Crossing the Alps via the New Gotthard Panorama Express

What it's like to take the Gotthard Panorama Express Swiss Travel System
The former William Tell Express was one of the crown jewels of Swiss travel. The train would decamp from the placid banks of Lake Lucerne in central Switzerland, clamber some 5,400 tortuous feet up the narrow Reuss Valley, shortchange the pinnacle of one of the Alps’ fiercest massifs by way of a century-old tunnel, and ultimately emerge in sunny Ticino on the “Mediterranean” side of the mountains. 
 
But in December 2016, Swiss Federal Railways (SBB) opened a new tunnel—in fact, the longest train tunnel in the world—making the treacherous old line obsolete. Train lovers wondered what would become of the fabled William Tell Express, but there was nothing to fear. SBB simply rebranded it as the Gotthard Panorama Express and carried on with the journey that combines lakes and daunting peaks, pine trees and palm trees, steamships and railroads. It's still one of the world’s most striking train journeys. And in Switzerland, that’s saying a lot.
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Lovely Lucerne, the Journey’s Starting Point Mark Orwoll
The odyssey gets underway in the enchanting lakeside tourist city of Lucerne, famous for its well-preserved medieval old town and its nearly 700-year-old key landmark, the covered Kapellbrücke (Chapel Bridge). The Swiss Museum of Transport in Lucerne is an attraction in its own right, but also recommended for its detailed exhibition on the Gotthard route, which provides travelers with an enhanced appreciation for what they will soon encounter.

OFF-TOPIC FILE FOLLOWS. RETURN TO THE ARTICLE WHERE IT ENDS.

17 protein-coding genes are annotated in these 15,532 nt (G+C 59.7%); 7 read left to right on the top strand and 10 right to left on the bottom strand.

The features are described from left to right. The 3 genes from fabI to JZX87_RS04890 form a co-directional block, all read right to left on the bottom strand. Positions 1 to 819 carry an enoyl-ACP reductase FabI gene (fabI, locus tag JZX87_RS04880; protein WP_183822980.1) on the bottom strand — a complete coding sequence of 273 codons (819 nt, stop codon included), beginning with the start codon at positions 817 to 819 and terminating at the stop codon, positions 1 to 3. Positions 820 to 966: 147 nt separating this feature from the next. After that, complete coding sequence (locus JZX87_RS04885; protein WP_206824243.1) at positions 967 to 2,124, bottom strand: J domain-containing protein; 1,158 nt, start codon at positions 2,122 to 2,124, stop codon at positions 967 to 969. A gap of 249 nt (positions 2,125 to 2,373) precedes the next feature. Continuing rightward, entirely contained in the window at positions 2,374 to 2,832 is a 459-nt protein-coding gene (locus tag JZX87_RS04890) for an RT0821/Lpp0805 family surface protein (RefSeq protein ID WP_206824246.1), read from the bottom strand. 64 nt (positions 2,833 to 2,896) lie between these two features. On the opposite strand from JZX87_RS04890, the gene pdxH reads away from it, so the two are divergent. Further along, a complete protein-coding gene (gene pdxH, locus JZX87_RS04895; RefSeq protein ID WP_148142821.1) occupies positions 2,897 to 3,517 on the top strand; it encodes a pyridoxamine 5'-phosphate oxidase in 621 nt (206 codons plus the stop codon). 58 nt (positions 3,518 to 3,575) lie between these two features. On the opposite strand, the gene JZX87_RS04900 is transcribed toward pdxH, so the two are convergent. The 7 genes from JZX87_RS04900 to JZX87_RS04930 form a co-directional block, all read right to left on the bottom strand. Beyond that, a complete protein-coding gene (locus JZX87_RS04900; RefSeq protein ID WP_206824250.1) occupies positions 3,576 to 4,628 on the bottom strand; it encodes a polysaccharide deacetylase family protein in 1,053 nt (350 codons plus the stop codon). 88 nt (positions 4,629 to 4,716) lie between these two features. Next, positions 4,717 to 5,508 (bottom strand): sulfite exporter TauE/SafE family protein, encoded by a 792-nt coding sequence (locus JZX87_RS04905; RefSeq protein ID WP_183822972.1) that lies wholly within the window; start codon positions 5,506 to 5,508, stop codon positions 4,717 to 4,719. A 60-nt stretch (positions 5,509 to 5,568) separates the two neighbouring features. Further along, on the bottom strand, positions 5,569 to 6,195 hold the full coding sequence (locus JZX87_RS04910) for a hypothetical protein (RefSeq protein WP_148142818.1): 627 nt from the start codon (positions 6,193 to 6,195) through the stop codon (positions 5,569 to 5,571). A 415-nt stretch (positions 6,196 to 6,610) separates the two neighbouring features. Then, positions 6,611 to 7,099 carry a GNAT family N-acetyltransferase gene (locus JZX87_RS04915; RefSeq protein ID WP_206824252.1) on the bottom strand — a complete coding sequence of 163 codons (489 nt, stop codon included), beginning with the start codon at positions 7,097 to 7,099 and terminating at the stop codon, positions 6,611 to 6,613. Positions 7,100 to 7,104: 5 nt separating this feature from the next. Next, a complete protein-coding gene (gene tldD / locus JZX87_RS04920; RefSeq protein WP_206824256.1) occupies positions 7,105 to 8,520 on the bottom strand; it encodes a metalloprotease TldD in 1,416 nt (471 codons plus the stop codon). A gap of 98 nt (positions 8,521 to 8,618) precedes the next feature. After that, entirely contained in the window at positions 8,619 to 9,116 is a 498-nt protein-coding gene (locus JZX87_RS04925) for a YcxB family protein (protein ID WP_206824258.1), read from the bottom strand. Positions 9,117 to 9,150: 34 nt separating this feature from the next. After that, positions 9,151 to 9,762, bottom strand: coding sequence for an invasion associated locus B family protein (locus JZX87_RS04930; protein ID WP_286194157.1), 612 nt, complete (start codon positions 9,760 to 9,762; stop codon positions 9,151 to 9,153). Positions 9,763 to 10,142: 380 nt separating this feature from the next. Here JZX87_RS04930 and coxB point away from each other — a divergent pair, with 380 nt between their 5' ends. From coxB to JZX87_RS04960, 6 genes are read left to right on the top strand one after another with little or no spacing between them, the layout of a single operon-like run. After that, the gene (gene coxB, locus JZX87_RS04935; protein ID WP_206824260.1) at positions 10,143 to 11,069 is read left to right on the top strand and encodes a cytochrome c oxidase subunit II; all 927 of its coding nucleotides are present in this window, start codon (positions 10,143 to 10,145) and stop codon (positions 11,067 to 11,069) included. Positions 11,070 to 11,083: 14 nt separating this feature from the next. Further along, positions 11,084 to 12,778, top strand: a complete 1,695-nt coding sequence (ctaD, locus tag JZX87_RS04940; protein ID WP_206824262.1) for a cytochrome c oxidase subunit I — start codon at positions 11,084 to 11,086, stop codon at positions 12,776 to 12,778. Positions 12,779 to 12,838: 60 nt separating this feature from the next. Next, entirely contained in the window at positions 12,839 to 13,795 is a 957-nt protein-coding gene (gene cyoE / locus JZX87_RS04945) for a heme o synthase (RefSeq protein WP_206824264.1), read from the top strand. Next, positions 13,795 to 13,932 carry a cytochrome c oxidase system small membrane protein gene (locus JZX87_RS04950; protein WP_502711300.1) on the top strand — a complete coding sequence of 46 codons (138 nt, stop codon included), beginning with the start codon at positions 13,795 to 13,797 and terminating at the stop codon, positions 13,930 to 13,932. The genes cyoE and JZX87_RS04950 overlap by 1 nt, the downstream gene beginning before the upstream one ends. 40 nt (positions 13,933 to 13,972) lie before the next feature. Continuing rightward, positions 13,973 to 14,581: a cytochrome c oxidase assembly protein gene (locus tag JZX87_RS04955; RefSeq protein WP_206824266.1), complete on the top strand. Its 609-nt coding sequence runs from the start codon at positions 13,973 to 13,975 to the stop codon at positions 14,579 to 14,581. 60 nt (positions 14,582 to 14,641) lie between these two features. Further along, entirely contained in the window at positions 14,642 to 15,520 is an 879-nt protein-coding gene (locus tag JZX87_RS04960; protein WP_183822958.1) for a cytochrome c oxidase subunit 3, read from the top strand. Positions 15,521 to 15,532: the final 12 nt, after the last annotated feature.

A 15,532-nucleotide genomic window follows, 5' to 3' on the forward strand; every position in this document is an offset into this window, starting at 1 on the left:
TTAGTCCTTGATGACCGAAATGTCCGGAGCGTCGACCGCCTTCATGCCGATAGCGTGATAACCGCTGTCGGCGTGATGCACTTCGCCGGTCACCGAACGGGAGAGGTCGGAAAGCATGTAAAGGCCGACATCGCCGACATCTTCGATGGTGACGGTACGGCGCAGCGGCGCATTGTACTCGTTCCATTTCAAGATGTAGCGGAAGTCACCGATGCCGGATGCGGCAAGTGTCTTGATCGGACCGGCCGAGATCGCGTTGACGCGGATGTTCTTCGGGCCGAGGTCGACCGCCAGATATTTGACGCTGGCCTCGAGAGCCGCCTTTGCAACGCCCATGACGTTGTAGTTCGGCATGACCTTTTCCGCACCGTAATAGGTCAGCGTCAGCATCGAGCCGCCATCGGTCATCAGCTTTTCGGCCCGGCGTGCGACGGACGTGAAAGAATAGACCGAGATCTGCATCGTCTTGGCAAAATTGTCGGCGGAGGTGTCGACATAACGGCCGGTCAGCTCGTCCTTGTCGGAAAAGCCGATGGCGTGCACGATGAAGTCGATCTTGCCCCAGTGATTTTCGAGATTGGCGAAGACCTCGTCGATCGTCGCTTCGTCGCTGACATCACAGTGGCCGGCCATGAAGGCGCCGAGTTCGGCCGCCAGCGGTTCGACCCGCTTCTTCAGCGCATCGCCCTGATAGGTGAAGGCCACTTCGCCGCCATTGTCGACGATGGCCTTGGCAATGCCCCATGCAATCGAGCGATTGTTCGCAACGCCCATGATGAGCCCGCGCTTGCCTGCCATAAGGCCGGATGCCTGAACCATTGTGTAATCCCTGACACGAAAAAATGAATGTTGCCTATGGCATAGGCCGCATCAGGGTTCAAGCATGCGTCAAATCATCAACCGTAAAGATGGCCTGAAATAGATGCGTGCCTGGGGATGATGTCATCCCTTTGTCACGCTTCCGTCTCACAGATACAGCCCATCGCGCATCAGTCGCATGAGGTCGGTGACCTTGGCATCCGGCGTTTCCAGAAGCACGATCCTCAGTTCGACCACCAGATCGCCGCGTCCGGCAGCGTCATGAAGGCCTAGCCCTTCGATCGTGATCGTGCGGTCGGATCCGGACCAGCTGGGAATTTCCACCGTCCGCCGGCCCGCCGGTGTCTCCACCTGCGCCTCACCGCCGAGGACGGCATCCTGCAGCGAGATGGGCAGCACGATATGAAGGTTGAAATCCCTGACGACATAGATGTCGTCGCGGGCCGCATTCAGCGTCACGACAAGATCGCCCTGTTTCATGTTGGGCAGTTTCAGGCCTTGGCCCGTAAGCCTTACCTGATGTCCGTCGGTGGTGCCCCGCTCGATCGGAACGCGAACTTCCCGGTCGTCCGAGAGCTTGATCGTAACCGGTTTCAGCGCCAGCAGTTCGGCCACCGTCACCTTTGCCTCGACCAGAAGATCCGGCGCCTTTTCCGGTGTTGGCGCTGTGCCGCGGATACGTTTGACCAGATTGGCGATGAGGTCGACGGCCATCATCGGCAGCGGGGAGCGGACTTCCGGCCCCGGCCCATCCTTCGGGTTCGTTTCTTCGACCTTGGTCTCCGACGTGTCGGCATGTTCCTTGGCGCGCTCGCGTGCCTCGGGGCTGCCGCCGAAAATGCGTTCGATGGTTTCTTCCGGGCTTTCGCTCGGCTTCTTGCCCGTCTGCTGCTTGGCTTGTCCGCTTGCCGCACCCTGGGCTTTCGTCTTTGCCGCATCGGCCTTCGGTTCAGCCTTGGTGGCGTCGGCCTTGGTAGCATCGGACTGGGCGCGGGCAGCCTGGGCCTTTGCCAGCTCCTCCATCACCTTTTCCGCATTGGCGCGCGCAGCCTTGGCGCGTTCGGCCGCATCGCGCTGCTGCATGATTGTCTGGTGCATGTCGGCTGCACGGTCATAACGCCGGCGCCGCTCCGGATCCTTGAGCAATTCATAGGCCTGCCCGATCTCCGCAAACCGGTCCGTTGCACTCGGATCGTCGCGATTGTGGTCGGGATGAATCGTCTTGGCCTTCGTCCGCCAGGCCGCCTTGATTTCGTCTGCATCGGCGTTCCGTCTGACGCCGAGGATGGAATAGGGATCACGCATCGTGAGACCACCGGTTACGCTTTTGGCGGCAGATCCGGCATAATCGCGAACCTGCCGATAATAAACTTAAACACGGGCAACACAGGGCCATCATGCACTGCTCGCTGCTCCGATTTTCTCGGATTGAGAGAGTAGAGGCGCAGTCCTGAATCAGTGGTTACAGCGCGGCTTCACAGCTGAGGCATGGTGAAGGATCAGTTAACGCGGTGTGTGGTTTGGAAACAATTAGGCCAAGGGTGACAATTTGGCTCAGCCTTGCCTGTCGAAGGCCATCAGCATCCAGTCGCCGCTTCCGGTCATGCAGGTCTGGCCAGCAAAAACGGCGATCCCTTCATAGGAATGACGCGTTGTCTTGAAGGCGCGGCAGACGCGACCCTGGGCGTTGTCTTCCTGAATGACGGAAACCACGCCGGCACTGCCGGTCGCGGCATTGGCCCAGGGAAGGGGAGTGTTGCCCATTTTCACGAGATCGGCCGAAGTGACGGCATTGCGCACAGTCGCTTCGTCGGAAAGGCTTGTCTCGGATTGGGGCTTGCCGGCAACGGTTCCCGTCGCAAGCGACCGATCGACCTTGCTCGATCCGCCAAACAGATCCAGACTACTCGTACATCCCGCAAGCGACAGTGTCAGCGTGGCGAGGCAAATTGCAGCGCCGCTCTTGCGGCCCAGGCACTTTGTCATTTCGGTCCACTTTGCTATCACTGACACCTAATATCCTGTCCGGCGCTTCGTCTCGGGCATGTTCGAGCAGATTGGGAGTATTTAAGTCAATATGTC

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Sailing into the Mountains swiss-image.ch/Jan Geerk
To reach the train, you’ll first have to sail across Lake Lucerne, passing its numerous inlets, coves, and sharp angles. Guests can discern some of the region’s most famous peaks on the boat ride, including Pilatus, Bürgenstock (pictured), and Rigi, which Mark Twain climbed over the course of three days in 1880.
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Monument to a Playwright swiss-image.ch/Peter Ruegger
A steam side-wheeler that carries passengers to the train terminus passes the 65-foot-tall Schillerstein, or Schiller Stone, a mountainside monument to German poet-playwright Friedrich Schiller, author of the drama William Tell. The unlikely landmark, with its golden inscription and its nearly inaccessible setting on a sloping bankside, was dedicated by the founding cantons in 1859 and has since become one of central Switzerland’s most famous tourist sites.
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Mountain Meeting Point of the Swiss Founders swiss-image.ch/Christian Perret
En route to the train, the steamship dips its bow to one of the nation’s most revered sites: the Rütli, a mountain meadow (middle right) just above the shores of Lake Lucerne, where representatives of eight independent cantons created the Old Swiss Confederacy in 1307. Every year on August 1, Swiss National Day, the event is recreated in tribute to the founders of what would become modern-day Switzerland.
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A Tribute to William Tell swiss-image.ch/Alain Kalbermatten
The 1879 Tell Chapel on Lake Lucerne commemorates Swiss folk hero William Tell, who, according to legend, leapt from his captors’ boat near here and subsequently assassinated the Habsburg despot Albrecht Gessler, which opened the door to the independence and unification of the Swiss cantons. A memorial chapel has occupied this site since at least the 16th century.
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One Ride Ends, Another Begins, in Flüelen swiss-image.ch/Dominik Baur